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U.S. President Joe Biden has informed other NATO and EU leaders that he believes Russian President Vladimir Putin has decided to carry out an invasion of Ukraine, which could happen in the next few days, according to diplomatic sources quoted by the British newspaper The Guardian.
Biden announces Putin’s invasion of Ukraine: US and UK ask their citizens to leave the country now
Biden’s call to his allies followed a meeting at the White House to discuss the latest intelligence on the Russian military buildup and Putin’s thinking.
“Practical things will start to happen on the ground as a result of this decision, but that doesn’t mean Putin can’t back down,” a European diplomat told the Guardian, insisting it was not too late to dissuade the Russian leader.
The U.S. president and his Russian counterpart will discuss Ukraine this Saturday, a senior U.S. administration official has confirmed.
This is what the attack would look like
Several invasion scenarios are considered possible, but the prevailing belief is that any military intervention ordered by Putin would be designed to bring about regime change in Kiev.
That could involve a blitzkrieg attack, aimed at encircling the capital, with the intention of forcing the collapse of President Zelenskiy’s government and attempting to install a pro-Russian regime without urban warfare.
U.S. National Security Advisor Jake Sullivan told a press conference Friday that “the way it has built its forces and positioned them, along with the other indicators we have gathered through intelligence, makes it clear to us that there is a very distinct possibility that Russia will choose to act militarily, and there is reason to believe that could happen in a reasonably quick timeframe.”
“We can’t pinpoint the day at this point, and we can’t pinpoint the time, but what we can say is that there is a credible possibility that Russian military action could take place, even before the end of the (Winter, Beijing, Olympic Games, which end on the 20th).”
That being the case, the United States on Friday urged its citizens to leave Ukraine in the next 24 to 48 hours and warned that it will not put its soldiers in “a war zone” to rescue Americans who decided to stay on Ukrainian territory.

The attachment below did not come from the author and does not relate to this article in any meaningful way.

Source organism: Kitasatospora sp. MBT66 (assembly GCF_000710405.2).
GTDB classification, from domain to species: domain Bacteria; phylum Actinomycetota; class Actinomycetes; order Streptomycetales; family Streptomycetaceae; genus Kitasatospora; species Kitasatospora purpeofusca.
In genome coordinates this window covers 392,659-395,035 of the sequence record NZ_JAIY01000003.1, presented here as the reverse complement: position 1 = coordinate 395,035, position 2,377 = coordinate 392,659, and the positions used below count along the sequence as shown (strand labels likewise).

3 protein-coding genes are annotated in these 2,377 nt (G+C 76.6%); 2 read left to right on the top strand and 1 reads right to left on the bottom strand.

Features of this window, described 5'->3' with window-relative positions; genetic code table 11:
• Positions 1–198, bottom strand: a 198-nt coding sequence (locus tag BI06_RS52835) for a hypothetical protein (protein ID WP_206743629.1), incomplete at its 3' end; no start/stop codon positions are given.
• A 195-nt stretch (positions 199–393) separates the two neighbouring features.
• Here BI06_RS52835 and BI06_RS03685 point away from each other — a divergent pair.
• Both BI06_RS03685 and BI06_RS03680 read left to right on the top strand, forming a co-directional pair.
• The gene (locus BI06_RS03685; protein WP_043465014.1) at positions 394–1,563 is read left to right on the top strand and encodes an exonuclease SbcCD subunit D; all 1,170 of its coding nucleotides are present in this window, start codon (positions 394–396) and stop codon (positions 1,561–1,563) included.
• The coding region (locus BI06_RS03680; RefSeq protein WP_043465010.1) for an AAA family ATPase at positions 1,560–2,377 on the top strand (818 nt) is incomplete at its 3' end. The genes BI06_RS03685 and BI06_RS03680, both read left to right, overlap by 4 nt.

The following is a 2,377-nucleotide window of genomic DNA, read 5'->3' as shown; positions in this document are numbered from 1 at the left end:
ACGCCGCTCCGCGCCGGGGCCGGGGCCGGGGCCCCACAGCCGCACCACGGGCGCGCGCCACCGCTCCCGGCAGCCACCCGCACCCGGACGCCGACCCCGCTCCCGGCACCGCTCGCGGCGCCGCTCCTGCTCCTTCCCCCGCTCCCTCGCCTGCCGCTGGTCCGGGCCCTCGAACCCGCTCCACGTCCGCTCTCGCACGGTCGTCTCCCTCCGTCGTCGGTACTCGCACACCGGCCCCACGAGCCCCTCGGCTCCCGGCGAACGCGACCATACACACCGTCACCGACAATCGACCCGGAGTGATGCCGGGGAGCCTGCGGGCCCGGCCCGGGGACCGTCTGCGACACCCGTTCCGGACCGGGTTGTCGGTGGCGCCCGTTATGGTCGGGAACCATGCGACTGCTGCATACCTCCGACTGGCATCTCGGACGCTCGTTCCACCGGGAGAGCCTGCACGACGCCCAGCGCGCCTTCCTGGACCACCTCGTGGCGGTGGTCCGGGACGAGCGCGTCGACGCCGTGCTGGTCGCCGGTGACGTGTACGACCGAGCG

“If you stay, you are taking a risk with no guarantee that there will be another opportunity to leave, and there is no prospect of a U.S. military evacuation in the event of a Russian invasion,” Sullivan said.
“If a Russian attack on Ukraine continues, it would likely begin with aerial bombardment and missile strikes that could obviously kill civilians regardless of their nationality. A subsequent ground invasion would involve a massive force attack with virtually no warning. Communications to organize a sortie could be disrupted and commercial transit could be halted,” warned Jake Sullivan.
So could the United Kingdom
The main U.S. ally in Europe, the United Kingdom, has also ordered its citizens to evacuate. The UK Foreign Office on Friday asked its citizens to leave Ukraine “immediately”.
In a statement, the British Foreign Office has considered that British citizens “should leave” while the commercial means to do so are still available. It has also warned against traveling to the European country.
“The safety of our nationals is our top priority, which is why we have updated our travel alert,” a British Foreign Office spokesman has justified.
The EU and its diplomatic staff
For its part, the European Union will let non-essential diplomatic staff leave Ukraine, after reviewing the situation in the country.
As confirmed by EU Foreign Affairs spokesman Peter Stano, non-essential diplomatic staff will have the opportunity to “telework from outside the country”, indicating that this is not an evacuation as such of the EU delegation in Kiev, in line with what has been decided by countries such as the United States, the United Kingdom or Canada.
“We continue to assess the situation as it evolves, in line with our duty of care for our staff and in close consultation and coordination with EU member states,” he said.